ThesweShould you write a book? It's a question I ask all my clients. After careful consideration and thinking many of them walk away, convinced NOW is NOT the time to write a book after all. Some say I'm throwing away money by telling them they don't have a compelling reason to write a book, but I think I'm helping people prepare to write a better book down the road.
Should you write a book?
It depends. WHY do you want to write a book? This is important to know. If you're writing a book because all your friends and colleagues are writing them, then it's probably not time to write your book. You won't have the interest, passion, purpose or drive to complete it. You'll hate the discipline and tasks it demands and ultimately you'll end up hating the process. The top reasons I hear from clients who want a book written:
Those aren't the answers I'm looking for. These are:
There are more, but essentially people who write successful books are driven by a passion for telling a story. It may their personal story (business memoir), or a how-to story, or something related to their business, insights, practice. Whatever it is, they have a clear and specific reason for wanting to reach a larger audience.
For the clients who want to write a book to "make a lot of money," I have to explain that unless you're already wildly rich and/or famous, have a unique story readers can't find elsewhere (i.e., I know who killed JFK), are already a recognized expert in your field, or have endless money to spend marketing and promoting your book, that most authors won't become best-selling authors or make a lot of money. You'll be lucky to make back the money you spend on writing, editing, and publishing it. Books aren't the end goal. If you have a signature speech and want to get more speaking gigs, then a book can help you do that. A book can position you as an expert, someone the media will want to interview (but usually only if your book is traditionally published). Books are tools. They help you achieve things or get attention you wouldn't get without them. They are not the end game.
If you don't have a website, a blog, a "platform," then a book is not going to do well. People buy books to learn more about the person who wrote it and they want to know WHY you wrote it. This is where a blog, or at least a website comes in. Books expand on things you've already shared with readers. They give your followers more insight into your thoughts and ideas and passion.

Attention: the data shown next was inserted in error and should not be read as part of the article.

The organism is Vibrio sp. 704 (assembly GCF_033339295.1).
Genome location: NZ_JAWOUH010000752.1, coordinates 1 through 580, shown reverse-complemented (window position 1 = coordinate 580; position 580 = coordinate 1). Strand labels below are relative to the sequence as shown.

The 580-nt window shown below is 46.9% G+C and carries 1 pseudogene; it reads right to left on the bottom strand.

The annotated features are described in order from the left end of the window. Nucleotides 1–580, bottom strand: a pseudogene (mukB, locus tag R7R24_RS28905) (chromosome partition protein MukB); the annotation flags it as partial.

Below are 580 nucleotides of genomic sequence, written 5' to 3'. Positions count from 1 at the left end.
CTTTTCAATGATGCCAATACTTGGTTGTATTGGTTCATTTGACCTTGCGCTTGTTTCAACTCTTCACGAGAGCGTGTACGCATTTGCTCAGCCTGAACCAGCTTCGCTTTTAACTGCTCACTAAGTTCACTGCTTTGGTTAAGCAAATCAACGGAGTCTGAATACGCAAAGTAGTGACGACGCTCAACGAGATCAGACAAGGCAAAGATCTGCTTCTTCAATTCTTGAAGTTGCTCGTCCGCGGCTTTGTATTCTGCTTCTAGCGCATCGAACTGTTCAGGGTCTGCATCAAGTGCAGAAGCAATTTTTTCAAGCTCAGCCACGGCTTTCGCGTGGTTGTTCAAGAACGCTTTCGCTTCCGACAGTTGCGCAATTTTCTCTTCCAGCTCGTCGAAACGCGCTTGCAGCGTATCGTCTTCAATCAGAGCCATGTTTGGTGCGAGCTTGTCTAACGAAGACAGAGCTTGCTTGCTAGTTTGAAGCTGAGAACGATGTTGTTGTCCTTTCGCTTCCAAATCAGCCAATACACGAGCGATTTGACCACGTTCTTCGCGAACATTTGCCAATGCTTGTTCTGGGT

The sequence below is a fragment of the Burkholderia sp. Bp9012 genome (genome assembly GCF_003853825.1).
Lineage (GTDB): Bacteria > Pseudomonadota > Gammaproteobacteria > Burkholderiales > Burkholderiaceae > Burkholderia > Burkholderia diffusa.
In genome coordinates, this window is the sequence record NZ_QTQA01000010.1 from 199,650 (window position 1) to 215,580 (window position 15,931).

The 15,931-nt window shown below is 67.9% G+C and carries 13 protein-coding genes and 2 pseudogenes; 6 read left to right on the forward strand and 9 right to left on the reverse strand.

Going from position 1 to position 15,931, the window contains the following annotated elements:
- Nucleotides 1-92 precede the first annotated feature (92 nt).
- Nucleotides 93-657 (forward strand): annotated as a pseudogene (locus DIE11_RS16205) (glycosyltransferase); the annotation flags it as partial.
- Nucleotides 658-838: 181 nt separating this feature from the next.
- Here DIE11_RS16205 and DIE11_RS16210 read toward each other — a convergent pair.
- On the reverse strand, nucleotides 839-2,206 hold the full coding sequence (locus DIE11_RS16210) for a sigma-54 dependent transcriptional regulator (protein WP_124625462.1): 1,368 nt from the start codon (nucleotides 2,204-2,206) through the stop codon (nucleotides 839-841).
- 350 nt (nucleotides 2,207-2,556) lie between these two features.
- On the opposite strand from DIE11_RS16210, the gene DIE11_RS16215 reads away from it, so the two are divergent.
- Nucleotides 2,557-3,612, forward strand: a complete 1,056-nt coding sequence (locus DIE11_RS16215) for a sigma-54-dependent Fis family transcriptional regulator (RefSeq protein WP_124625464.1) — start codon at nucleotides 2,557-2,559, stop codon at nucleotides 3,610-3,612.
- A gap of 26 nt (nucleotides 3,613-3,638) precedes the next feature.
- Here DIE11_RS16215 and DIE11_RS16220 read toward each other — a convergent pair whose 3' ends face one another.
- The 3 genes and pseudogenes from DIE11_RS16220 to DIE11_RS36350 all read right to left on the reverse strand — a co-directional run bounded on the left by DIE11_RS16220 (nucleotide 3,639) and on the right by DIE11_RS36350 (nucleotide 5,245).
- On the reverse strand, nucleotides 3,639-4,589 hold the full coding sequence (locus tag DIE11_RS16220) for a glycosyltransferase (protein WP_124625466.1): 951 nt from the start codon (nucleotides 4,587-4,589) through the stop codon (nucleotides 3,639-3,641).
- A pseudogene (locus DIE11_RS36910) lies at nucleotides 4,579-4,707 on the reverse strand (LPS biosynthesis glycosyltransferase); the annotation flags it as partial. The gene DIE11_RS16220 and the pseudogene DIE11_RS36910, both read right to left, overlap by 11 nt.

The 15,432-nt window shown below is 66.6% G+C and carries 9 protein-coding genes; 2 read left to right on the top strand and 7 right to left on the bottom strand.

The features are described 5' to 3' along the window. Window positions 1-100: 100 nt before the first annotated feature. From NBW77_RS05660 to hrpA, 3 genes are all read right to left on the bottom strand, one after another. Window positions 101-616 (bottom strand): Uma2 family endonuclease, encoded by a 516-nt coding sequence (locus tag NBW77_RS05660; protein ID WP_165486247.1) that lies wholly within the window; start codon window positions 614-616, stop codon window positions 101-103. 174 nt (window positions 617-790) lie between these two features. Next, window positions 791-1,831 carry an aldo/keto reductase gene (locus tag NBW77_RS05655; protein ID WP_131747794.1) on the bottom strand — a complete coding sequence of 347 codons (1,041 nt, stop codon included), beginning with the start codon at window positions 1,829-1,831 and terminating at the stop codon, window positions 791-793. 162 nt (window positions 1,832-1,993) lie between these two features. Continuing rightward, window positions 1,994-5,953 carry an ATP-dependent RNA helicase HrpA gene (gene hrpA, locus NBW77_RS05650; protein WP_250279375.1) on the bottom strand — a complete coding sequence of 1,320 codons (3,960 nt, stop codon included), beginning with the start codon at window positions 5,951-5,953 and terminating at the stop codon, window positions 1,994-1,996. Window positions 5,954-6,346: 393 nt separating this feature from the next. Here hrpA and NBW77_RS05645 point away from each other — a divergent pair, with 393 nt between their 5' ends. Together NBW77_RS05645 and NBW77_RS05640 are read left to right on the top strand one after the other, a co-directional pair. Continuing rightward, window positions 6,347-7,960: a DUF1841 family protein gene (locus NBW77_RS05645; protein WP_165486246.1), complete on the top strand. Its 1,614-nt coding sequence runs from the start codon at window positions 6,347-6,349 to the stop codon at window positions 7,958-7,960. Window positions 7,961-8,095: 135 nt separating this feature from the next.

Unless you're a professional writer, writing a book should come after you've clarified and examined some of your thoughts and processes in a blog. Blogging is thinking out loud. It (1) gives you a great opportunity to get your thoughts on "paper" or in a public venue where others can comment and engage. This often provides amazing insights that may cause you to shift your thinking in ways you never imagined. It's much easier to change course after a blog post than a book. (2) It helps you focus your intention and the critical aspects of what you want to say. (3) It gives you a better understanding of your audience.
Unless my client/potential client has a blog, or a speaking practice, or a focused idea for a book, then I urge them to go away and rethink writing a book. Without a platform or followers, the chances of being "discovered" on Amazon are slim to none. Trust me. I experienced that personally. Writing a book is different from promoting and marketing a book. And if people read your book and love it, without a website, blog, or other platforms in place, they have nothing to act on and quickly become frustrated or simply leave. Why shouldn't they? There's nothing else they can do. That's why a blog, even a simple one, and a website with an About, Contact Me, and Home page in addition to the blog, are so important.
That said, if you want to write a book for the sole purpose of giving it out at workshops, or to employees, then go for it. The secret is that the book has a reason to exist, a purpose. I've ghostwritten books for clients who simply wanted to leave a biography of themselves for family members after they passed on, or before they passed on. The book's purpose was to start a dialog and to connect or bring family together. That's a noble reason for writing. And that's my point. What is your reason for writing a book? What do you want it to do for you? Once you understand that, then we can talk! If you need help deciding what your goal for writing a book is, then contact me for a 30-minute, free, no-obligation call. Let's talk.
Consistency Matters More Than Talent
You don't have to be talented to succeed. You do need to be consistent.